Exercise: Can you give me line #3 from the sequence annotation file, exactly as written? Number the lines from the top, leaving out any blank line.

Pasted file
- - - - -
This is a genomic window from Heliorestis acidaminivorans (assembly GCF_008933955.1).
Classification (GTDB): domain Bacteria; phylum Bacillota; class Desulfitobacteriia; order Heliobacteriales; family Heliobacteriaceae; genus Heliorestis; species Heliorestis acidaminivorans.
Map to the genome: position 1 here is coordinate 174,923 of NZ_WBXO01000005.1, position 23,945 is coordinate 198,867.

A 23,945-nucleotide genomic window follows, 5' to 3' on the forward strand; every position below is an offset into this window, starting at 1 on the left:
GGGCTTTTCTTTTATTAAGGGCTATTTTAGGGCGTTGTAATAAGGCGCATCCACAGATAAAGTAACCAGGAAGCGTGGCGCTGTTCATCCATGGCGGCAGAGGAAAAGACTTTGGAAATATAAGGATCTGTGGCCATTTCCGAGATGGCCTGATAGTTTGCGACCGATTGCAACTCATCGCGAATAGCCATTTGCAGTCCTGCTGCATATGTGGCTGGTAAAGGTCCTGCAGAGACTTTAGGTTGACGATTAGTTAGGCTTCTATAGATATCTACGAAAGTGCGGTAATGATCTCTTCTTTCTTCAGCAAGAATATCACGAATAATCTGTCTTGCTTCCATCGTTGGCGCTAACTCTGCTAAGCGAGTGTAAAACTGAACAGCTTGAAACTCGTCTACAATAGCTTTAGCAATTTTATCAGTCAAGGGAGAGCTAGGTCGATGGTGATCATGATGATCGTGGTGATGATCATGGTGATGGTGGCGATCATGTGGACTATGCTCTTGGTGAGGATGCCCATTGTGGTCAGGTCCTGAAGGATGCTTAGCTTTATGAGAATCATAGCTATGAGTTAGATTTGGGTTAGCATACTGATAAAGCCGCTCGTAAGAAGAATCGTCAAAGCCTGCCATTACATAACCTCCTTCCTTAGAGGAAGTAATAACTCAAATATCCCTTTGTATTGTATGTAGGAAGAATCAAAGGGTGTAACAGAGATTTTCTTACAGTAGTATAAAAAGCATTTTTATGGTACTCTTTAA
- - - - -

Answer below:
Map to the genome: position 1 here is coordinate 174,923 of NZ_WBXO01000005.1, position 23,945 is coordinate 198,867.